--------------------------------------------------------------------------------
Tot   192,932   50,562 (26.2%)  105,752 (54.8%)   23,420 (12.1%)  10,455 ( 5.4%)
VAP   144,726   32,749 (22.6%)   80,102 (55.4%)   21,058 (14.6%)   8,914 ( 6.2%)
CVAP  117,505   16,996 (14.5%)   76,385 (65.0%)   19,637 (16.7%)   3,928 ( 3.3%)
RV    107,384    9,151 ( 8.5%)

          Brown         Morales          Parker          Locke         TV      TO
GE-09  3,849 (21.3%)  1,007 ( 5.6%)   2,651 (14.7%)  10,472 (57.9%)  18,089   16.8%
RO-09                                 3,689 (21.6%)  13,355 (78.4%)  17,044

As before, so into the future. District D remains a south-side African-American district. That’s made marginally easier since it loses the more Anglo Montrose neighborhood and sheds some of the mixed Black/Brown areas to the southwest. The district definitely becomes more Sunnyside-centric than it was before. But the district only gains a few points in African-American population. That comes in spite of losing the more black/brown mixed area on the southwest side of town.

What it trades for that is the Myakawa Tail to the southeast. The Myakawa tail is the only inexplicable aspect of this district. That area is majority-Hispanic at both the Total Pop. and VAP level, with it clocking in at 41% Hispanic at the CVAP level. It’s roughly a quarter of the district in terms of population. The difference doesn’t seem like it’s enough to alter an election in a significant way for this decade. But it will likely continue trending more Hispanic and possibly make more sense to attach to District I next decade.

By this time next decade, we may be looking at a District D that is under 50% African-American. The fact that many current African-American districts are of a total population plurality, CVAP majority is something that will ultimately hit Houston city council districts.

DISTRICT E (map)

       Total     Hispanic        Afr.-Am.           Anglo           Asian
--------------------------------------------------------------------------------
Tot   197,870   67,058 (33.9%)   13,442 ( 6.8%)  101,797 (51.5%)  11,947 ( 6.0%)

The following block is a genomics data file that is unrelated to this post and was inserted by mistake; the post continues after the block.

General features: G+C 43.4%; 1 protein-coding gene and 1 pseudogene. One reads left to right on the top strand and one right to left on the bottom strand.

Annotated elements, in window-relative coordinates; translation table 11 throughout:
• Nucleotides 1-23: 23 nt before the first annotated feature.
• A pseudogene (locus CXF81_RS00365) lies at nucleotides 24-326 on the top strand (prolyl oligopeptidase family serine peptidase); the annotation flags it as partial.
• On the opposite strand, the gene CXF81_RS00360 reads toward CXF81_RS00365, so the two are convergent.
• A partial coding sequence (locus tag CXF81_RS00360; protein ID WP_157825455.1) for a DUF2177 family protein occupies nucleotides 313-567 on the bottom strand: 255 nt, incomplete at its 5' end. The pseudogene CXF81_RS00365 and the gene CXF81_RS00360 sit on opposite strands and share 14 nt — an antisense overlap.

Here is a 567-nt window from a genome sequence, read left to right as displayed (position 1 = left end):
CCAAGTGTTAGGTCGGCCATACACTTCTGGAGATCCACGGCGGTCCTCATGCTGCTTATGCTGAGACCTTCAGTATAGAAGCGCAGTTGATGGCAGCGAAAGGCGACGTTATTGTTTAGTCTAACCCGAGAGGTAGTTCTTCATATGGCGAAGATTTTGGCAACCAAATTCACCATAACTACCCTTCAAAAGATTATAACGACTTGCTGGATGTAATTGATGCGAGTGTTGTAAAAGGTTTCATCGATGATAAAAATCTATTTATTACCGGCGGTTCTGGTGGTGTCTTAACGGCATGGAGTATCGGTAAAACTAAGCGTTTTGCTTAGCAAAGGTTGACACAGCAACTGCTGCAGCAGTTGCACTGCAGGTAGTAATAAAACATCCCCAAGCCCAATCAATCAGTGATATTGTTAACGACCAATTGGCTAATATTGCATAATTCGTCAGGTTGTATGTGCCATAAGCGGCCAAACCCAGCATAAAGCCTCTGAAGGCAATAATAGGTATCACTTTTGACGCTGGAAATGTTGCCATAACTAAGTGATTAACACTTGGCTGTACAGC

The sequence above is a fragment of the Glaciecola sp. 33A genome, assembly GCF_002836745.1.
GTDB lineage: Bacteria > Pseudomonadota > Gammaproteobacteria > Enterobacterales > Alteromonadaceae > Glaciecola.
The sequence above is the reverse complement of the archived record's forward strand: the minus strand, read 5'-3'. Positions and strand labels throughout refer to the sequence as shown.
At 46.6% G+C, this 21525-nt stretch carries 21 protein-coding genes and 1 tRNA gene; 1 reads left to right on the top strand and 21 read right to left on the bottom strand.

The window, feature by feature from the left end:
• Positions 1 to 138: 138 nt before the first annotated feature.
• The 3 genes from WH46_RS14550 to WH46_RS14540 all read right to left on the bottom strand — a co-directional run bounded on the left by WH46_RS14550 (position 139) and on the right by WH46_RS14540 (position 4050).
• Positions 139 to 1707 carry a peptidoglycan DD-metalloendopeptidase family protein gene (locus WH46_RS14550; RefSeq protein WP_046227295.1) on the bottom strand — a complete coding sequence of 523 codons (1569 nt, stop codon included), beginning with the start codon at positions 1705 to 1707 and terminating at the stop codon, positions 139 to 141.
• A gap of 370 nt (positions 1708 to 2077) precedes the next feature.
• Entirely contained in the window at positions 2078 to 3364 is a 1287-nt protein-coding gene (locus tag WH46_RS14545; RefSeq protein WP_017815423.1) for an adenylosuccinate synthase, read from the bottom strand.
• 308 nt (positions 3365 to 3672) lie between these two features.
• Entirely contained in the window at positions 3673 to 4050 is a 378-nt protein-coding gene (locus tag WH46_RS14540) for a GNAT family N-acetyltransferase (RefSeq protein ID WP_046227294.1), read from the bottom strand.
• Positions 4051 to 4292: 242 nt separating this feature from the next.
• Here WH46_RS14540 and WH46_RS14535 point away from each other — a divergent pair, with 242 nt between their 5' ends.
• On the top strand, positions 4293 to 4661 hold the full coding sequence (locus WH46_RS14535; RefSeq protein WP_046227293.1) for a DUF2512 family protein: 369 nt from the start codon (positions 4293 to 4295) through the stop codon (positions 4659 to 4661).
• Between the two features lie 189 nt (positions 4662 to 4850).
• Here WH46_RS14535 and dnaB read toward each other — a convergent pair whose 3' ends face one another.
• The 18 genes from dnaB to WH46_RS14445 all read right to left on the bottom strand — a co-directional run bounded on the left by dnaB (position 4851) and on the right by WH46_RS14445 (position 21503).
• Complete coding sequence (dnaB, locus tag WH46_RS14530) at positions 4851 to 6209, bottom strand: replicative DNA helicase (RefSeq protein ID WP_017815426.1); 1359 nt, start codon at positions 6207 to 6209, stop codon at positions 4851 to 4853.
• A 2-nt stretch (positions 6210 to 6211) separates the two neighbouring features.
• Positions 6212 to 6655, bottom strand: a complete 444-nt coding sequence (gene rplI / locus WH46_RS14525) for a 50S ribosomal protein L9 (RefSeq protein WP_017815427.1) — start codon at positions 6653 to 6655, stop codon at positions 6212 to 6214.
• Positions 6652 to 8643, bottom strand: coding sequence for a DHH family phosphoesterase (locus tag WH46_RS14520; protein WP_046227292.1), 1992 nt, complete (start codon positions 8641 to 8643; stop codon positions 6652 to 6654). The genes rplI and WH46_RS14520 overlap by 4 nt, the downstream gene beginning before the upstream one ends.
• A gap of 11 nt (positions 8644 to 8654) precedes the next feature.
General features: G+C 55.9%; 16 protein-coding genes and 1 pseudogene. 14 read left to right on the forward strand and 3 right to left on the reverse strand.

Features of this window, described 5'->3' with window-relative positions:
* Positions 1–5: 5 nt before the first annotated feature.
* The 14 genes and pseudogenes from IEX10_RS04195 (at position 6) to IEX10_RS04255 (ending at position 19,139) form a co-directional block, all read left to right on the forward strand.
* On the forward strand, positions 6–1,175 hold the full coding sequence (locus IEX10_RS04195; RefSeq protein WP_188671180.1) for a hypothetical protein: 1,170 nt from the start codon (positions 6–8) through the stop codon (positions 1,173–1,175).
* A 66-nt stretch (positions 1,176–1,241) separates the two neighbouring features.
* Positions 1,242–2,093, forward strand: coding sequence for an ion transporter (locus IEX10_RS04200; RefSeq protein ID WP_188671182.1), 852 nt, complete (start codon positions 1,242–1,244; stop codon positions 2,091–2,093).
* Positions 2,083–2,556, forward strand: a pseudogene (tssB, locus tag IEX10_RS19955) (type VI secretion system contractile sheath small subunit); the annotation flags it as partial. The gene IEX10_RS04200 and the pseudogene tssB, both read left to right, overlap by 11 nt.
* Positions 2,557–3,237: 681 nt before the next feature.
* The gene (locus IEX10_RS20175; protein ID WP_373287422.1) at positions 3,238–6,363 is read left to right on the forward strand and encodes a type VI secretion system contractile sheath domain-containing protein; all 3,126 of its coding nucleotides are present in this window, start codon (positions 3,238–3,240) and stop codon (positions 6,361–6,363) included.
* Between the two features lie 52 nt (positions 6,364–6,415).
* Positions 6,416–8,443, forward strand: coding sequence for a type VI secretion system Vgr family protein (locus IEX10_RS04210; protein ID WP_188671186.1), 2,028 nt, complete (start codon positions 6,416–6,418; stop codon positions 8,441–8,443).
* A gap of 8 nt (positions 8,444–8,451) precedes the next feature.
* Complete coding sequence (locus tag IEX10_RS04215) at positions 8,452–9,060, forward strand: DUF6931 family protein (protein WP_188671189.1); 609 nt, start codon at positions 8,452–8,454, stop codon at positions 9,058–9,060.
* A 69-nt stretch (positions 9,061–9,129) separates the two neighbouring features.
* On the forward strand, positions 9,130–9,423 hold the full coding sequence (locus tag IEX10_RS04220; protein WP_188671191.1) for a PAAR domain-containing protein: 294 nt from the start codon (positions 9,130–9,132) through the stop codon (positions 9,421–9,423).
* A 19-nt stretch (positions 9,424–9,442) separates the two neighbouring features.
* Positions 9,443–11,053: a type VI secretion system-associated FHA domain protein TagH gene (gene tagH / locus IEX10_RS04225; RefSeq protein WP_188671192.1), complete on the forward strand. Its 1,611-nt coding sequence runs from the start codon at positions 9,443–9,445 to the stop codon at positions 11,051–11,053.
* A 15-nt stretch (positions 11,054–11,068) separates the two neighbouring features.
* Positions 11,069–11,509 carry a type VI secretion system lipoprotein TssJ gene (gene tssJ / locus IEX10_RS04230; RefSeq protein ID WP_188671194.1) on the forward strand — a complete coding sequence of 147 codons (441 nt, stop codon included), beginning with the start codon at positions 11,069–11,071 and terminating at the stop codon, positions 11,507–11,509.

VAP   143,017   42,951 (30.0%)    9,532 ( 6.7%)   79,306 (55.5%)   9,103 ( 6.4%)
CVAP  128,970   24,445 (19.3%)    8,170 ( 6.4%)   88,330 (69.6%)   6,600 ( 5.2%)
RV     99,692   13,642 (13.7%)

          Brown         Morales          Parker          Locke         TV      TO
GE-09  4,886 (25.0%)  7,439 (38.0%)   5,101 (26.1%)   1,902 ( 9.7%)  19,581   19.5%
RO-09                                 8,789 (61.0%)   5,615 (39.0%)  14,404

Once more, the Kingwood-to-Clear Lake connection is left intact. Once more for the record, this is due to the fact that breaking the two up would pose VRA concerns as African-American voters in Fifth Ward and Hispanic voters in southeast Houston would be drowned out by Anglo voters if the two were split and attached to their nearest communities. There are only two ways this district ever becomes disconnected: either the city annexes enough new territory to require re-redistricting, or council goes to a 16 single-member district format.

As such, the district joins A and B as one of the more fundamentally unchanged districts from the last decade. Considering the high share of Anglo voters, it should remain as politically target-rich for conservative candidates as it always has.

DISTRICT F (map)

       Total     Hispanic        Afr.-Am.           Anglo           Asian
--------------------------------------------------------------------------------
Tot   181,886   75,548 (41.5%)   44,718 (24.6%)   28,143 (15.5%)  29,723 (16.3%)
VAP   133,770   50,922 (38.1%)   31,932 (23.9%)   24,359 (18.2%)  24,068 (18.0%)
CVAP   85,490   18,310 (21.4%)   28,720 (33.6%)   24,860 (29.1%)  12,745 (14.9%)
RV     63,244    9,422 (14.9%)

          Brown         Morales          Parker          Locke         TV      TO
GE-09  2,420 (28.8%)  1,714 (20.4%)   2,184 (26.0%)   1,942 (23.1%)   8,411   13.7%
RO-09                                 4,148 (51.6%)   3,883 (48.4%)   8,031

As Mayor Parker noted during the council passage of the redistricting plan, District F represents the biggest change in a district where the incumbent has to run for re-election. It’s worth keeping that in mind since the district has changed in significant ways. See here for my earlier breakdown of how the new part of the district compares to the existing portion still in District F. The unfortunate reality of how 2 different Asian candidates have been elected to the current District F despite being only the third largest demographic group was due to the current F’s status as a hollow district, with a large number of Hispanic constituents ineligible to vote. That changes now. The district is no longer as hollow as it was before. And the fact that the CVAP share of Asians is lower than both the VAP share is telling. Al Hoang could very well be the last Asian Council Member elected from District F as a result. And it’s probably in his best interest to get to know as many Anglo civic activists north of Westheimer as possible.